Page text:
Rasmussen, Knopp first-team All-Suburban

Brookfield Central linebacker Tevin Melton (8) celebrates a sack of Marquette quarterback Charlie Greif (2) on the ground Friday at Brookfield Central High School. Jake Murray (33) and Luke Rasmussen (75) also keyed a defense that stopped MUHS’ rushing attack.

Brookfield Central linebacker Tevin Melton (8) celebrates a sack of Marquette quarterback Charlie Greif (2) on the ground Friday at Brookfield Central High School. Jake Murray (33) and Luke Rasmussen (75) also keyed a defense that stopped MUHS’ rushing attack. Photo By Michael McLoone

Dec. 3, 2013

The two Brookfield Central football players who made the 2013 NOW All-Suburban Football Team worked more closely together than the average fan might think.

Luke Rasmussen, the Lancers' 6-foot-7, 275-pound left tackle, also was the Lancers' long snapper. The other member of the NOW All-Suburban Team is senior Steve Knopp, seven inches and 70 pounds lighter and the Lancers' placekicker.

Rasmussen brings home awards

Even though he is a first-team All-State performer, the rest of the honors Rasmussen pulled in are still impressive.

He was not only a Greater Metro Conference first-team all-conference selection, he was the GMC Offensive Lineman of the Year. He is a three-year starter and a team captain and has multiple Division 1 scholarship offers.

"It's nice to get some recognition," Rasmussen said. "As an O-lineman, you don't get to see your name too much. It's nice for our team as a whole. It kind of gets them recognition.

"As a team, we would have liked to see our season go better, but it is always nice to see one of your friend's names in the paper."

When asked to talk about his game, Rasmussen broke down his technique.

"I'm a longer, athletic lineman," he said. "I use my arms and my length to my advantage. Going against other guys, there are not many guys my height. I get my long arms in there and it's tough for them to get off."

Opposition notes talent

Ask Brookfield East outside linebacker Vince Schimborski, another All-State, All-Suburban, All-Conference player and the GMC Defensive Linebacker of the Year.

"Luke is always fun to play against," he said. "He is talented, and in that last game it was fun going against him."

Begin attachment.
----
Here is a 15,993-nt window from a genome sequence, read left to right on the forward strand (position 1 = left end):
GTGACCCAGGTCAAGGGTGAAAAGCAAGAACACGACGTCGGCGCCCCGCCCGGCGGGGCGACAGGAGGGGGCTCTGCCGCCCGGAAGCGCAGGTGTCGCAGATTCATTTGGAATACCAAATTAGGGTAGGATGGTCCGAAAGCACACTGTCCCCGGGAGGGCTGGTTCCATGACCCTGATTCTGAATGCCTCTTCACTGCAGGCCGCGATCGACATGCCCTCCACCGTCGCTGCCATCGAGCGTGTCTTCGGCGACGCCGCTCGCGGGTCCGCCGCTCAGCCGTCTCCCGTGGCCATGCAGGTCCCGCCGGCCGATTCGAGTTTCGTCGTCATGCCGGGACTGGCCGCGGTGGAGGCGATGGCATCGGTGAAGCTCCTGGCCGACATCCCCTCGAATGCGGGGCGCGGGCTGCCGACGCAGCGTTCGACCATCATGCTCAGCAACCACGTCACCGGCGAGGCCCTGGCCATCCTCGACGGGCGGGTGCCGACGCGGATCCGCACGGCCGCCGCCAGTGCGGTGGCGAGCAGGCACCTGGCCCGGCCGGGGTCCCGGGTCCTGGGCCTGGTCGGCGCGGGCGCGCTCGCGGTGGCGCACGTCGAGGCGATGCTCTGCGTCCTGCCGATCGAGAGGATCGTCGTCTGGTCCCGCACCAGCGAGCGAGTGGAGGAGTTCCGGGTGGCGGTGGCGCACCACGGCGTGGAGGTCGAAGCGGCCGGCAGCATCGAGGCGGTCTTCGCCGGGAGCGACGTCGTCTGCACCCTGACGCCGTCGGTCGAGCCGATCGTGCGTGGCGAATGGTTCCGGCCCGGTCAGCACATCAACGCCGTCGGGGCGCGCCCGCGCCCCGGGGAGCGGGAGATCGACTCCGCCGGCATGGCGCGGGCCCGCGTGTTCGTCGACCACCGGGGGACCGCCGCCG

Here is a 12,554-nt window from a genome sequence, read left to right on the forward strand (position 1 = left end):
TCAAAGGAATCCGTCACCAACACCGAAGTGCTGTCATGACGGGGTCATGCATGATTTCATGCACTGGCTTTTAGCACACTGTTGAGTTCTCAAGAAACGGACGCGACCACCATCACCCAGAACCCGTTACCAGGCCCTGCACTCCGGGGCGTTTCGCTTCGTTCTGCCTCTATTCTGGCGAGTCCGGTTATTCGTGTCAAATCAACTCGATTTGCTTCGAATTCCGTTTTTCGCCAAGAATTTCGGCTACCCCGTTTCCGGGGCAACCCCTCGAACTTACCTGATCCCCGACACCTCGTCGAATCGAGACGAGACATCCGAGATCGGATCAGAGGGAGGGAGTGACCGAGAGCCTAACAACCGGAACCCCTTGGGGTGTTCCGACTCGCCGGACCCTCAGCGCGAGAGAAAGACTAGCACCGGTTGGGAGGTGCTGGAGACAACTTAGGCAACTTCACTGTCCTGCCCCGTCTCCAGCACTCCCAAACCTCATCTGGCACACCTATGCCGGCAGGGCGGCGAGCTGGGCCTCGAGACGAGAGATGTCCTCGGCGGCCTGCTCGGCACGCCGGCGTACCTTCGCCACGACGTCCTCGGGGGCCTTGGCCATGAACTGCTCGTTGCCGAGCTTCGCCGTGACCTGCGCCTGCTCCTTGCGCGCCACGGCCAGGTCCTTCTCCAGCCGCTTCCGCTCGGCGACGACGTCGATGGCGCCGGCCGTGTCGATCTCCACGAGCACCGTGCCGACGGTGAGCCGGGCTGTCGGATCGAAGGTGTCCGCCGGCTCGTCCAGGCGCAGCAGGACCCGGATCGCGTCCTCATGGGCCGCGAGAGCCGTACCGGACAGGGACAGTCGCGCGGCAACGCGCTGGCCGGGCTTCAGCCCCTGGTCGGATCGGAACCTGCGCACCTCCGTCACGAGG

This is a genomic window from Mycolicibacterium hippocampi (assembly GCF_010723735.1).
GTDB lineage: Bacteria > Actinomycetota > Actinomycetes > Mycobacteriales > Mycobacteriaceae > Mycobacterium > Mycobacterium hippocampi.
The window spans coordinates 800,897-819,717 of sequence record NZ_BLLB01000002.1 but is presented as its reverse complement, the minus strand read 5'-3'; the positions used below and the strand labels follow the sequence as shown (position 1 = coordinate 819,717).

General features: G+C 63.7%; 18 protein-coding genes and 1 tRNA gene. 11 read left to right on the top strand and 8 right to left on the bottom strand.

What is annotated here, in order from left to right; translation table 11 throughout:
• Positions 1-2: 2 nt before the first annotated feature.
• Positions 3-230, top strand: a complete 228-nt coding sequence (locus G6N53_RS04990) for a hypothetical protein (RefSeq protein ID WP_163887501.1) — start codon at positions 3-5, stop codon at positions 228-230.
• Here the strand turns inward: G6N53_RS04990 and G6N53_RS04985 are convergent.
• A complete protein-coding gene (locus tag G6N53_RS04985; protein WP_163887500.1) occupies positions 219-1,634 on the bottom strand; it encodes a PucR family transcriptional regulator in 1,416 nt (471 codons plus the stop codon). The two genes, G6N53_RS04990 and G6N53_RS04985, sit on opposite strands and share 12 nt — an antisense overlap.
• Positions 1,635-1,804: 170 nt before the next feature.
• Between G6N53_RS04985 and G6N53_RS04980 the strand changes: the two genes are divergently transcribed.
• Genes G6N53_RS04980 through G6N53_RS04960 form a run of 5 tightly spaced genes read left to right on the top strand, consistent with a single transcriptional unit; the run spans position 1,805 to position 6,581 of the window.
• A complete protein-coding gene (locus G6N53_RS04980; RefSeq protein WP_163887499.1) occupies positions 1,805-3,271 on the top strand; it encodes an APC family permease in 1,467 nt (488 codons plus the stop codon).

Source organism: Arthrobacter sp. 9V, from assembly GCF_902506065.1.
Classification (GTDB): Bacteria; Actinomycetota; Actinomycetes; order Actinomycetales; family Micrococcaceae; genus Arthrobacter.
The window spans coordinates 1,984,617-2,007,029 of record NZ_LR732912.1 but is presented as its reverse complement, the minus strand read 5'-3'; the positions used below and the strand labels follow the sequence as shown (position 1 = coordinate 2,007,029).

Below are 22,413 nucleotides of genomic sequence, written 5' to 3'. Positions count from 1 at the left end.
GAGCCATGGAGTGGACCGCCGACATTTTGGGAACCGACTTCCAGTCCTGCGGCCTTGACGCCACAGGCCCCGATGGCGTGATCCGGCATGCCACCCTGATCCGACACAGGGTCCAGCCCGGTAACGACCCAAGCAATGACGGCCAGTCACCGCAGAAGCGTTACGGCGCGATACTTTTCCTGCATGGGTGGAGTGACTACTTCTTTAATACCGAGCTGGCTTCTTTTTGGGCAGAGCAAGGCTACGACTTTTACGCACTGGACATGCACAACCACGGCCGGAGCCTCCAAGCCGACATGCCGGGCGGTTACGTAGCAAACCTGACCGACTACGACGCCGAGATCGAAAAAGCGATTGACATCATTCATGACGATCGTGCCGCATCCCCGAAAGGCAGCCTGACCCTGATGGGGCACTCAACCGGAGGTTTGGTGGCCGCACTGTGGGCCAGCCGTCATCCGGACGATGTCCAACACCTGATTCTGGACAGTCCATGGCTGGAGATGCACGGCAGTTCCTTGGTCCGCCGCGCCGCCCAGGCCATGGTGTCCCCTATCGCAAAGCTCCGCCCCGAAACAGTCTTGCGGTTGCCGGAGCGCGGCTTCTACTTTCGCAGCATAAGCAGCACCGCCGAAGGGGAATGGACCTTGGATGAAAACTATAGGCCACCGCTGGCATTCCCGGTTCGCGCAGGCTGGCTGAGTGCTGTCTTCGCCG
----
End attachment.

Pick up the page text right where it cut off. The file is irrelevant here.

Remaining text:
Rasmussen did help out the Lancers this season by playing both offense and defense.

"I got a little bit of rest when I got on defense," he said. "It's a different mind-set for me to go from offense to defense. I think I made a pretty good transition during the games."

Rasmussen knows what he wants on the next level. He wants to major in the body sciences — kinesiology or biochemistry, maybe — and then go to medical school.

As for taking his football career to the next level: "They want me to play the O-line," he said. "Some schools want me as a long snapper."

Central coach Jamie Meulemans thinks he will do fine.

"Luke has great feet and great technique," he said. "He is very athletic, and he's our best offensive lineman."

Knopp's love for kicking

Even in fifth grade Knopp wanted to be a kicker. He had a solid foundation as a soccer player that helped him make the transition.

"It's really not that different from soccer, so that's where it came from," he said. "You have a tee in football and the ball is shaped differently, so you have a different rotation on the ball. But for most soccer players, it shouldn't be that difficult to become a football kicker."

Knopp was a GMC first-team All-Conference selection as a placekicker and last year he made it as a punter. He has only missed two extra points in two years and was 8-for-8 with field goal attempts. He also kicked off and punted again for the Lancers.

He passed out the praise to his offensive line and the other two key members of his kicking team — long snapper Rasmussen and holder Terry Wallen.

"If there was an all-star position for long-snapping, I'm sure Luke would make it. He didn't have a bad snap all year," he said. "We have an excellent holder in Terry Wallen, who always gets my ball on the tee. That makes my job a lot easier when I know there is going to be a good hold on a good snap."

As a key member of the offense, Rasmussen was glad to have Knopp around.

"It was nice to have a kicker you could rely on," he said. "There wasn't as much stress in the red zone. You know we would get some points on the board. With Steve we knew he would make the majority of his kicks, if not all his kicks. It was nice to have him as our backup plan."

Crediting his backup

Knopp also credited his backup, Drew Peterson, who pushed him all season and then took over kickoffs and punts when he sprained his ankle late in the year.

"That's why I made All-Suburban and All-Conference, because I had Drew pushing me all year," Knopp said.

Knopp then laughed and added, "Sometimes I wish the snap was bad and I could pick up the ball and run with it because I wanted the ball in my hands."

Knopp did get a chance to get his hands on the ball defensively as he picked off two passes as the Lancers' safety. He ran the first interception back 15 yards and then he had the clinching interception in the Lancers' win over GMC champion Marquette.

He also ran in a touchdown on a fumble recovery against West Allis Central for his first touchdown in his high school career.

"I didn't know what to do (when he got to the end zone) because I never scored a touchdown before," he said. "I had touchdown celebrations in my head in case I was going to score a touchdown, but it happened so fast, I didn't do it."




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